[¶10] There is no record of any dispute over payment amounts prior to 2007. Posen made payments in two installments every year, and Midlothian continued to provide library services to Posen residents and renew the contracts as they expired. In 2007, Midlothian residents passed a referendum increasing their levy for library services from 21 cents to 42 cents per $100 of assessed value. Sharples testified that Midlothian was frustrated that Midlothian residents were paying 42 cents while Posen residents were effectively paying 11 cents. Sharples then looked at Posen's EAV for the 2005 tax year and, using the formula EAV x .87 x .0017 (the same formula she used in 2002), determined that Posen underpaid in 2006 in the amount of $29,886.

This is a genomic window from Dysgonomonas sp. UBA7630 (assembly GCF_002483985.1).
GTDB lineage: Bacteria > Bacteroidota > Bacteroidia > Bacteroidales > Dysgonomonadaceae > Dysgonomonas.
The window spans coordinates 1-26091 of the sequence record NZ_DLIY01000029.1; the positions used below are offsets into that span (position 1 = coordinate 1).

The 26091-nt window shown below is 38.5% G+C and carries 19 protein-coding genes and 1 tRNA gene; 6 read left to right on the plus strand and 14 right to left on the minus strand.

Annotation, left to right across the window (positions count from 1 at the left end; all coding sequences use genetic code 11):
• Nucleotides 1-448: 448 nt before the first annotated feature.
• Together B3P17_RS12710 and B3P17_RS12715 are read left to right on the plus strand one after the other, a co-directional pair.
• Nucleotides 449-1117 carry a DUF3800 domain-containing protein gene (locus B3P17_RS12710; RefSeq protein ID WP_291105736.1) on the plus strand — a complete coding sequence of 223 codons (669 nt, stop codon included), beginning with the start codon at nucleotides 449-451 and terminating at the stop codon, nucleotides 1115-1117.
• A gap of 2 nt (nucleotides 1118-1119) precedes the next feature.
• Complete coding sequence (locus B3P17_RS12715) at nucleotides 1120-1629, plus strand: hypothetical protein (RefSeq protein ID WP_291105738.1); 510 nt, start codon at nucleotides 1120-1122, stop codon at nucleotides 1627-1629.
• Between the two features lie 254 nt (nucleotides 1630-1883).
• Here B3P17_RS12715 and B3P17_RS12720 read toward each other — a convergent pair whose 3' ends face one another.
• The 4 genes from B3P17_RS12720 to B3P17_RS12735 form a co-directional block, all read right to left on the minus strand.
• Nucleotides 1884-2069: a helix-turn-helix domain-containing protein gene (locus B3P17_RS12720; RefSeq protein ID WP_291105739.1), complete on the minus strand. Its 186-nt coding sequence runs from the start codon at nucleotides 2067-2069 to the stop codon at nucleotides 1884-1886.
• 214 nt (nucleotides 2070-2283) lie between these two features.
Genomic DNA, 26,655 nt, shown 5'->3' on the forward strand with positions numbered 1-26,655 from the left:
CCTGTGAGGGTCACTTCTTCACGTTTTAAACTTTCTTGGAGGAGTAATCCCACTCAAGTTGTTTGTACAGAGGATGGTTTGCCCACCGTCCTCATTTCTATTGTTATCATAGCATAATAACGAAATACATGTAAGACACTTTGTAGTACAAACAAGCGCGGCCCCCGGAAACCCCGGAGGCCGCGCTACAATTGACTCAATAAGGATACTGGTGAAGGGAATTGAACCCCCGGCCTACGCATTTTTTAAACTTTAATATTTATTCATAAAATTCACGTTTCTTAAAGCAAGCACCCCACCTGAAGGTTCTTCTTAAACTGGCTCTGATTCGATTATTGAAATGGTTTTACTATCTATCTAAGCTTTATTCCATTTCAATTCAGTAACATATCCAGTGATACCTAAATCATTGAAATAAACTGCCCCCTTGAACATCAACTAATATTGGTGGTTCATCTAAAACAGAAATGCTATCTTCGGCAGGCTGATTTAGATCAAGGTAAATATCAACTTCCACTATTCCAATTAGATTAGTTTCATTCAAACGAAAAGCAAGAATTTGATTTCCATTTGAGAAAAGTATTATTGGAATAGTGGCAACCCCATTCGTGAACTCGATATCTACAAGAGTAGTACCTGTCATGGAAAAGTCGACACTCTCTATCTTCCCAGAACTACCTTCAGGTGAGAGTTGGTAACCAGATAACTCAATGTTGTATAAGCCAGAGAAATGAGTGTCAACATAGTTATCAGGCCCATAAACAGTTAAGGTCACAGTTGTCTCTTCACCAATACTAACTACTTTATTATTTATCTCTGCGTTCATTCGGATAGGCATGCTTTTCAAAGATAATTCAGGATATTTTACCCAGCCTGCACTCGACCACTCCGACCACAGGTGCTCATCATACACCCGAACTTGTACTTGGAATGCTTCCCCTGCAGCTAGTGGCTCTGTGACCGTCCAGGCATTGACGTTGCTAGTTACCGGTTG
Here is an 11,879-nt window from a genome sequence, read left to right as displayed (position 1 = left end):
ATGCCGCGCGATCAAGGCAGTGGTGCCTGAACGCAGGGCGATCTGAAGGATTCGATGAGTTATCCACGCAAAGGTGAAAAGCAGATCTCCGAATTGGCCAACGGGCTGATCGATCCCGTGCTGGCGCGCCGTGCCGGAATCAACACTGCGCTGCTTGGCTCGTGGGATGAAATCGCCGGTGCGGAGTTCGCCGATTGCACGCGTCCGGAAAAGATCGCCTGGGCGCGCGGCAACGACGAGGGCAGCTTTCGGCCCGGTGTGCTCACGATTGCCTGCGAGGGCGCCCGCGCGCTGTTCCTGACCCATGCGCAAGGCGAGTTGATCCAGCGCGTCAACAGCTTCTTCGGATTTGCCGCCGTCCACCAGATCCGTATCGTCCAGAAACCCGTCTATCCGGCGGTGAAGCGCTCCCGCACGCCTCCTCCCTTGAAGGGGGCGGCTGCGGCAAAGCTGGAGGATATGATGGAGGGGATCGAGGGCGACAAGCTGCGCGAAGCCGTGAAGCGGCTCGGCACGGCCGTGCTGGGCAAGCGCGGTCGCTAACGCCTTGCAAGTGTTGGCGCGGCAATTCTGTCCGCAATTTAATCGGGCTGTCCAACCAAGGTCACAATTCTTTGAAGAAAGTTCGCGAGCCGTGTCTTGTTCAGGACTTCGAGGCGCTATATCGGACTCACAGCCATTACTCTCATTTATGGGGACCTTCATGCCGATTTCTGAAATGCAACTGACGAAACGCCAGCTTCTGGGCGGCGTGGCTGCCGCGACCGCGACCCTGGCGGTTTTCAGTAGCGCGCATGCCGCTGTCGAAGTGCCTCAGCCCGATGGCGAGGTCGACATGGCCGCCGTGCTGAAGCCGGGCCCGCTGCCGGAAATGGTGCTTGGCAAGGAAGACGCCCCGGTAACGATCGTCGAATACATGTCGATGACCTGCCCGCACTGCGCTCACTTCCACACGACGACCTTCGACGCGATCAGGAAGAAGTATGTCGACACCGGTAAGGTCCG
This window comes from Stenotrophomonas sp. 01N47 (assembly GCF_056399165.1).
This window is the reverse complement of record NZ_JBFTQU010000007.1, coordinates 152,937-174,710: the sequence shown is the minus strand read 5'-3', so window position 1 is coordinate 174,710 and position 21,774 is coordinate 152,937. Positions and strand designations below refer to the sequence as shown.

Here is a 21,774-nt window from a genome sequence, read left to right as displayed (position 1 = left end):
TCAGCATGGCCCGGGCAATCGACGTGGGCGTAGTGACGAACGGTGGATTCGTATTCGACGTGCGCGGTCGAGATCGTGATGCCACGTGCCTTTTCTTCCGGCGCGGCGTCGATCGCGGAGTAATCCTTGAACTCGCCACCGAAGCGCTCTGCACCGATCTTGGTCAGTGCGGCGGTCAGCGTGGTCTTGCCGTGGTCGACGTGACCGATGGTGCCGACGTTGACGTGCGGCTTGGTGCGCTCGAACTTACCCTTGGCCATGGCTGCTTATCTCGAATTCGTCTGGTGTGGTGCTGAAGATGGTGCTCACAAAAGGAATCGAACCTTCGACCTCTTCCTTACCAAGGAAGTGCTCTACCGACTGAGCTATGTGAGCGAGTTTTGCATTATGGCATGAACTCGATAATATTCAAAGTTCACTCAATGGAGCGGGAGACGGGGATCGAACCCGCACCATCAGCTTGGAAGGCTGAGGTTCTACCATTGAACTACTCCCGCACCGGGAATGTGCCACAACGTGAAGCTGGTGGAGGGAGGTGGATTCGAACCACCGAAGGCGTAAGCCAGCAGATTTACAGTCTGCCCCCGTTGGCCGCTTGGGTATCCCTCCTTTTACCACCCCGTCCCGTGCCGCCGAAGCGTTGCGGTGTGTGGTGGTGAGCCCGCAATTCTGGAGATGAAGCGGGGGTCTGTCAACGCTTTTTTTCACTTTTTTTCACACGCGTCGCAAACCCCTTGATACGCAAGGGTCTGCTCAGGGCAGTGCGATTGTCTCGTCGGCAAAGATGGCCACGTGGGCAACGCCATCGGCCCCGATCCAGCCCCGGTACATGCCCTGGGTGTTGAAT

[¶11] Sharples attended a Posen board meeting in 2007 and advised the board of the underpayment for 2006. The Posen board informed Sharples that it could not make up the underpayment and she suggested that the board increase Posen's tax levy in order to obtain the additional money. Sharples testified that she informed Posen at the meeting that Midlothian had noticed Posen was not " up to the terms of the contract" and should be looking at and trying to increase its levy. Sharples further explained: " At that point we knew there was a problem with the 17 cents and that we wanted them to at least attempt under the tax cap to start to raise their levy, the legal number under the tax cap to try and get back up."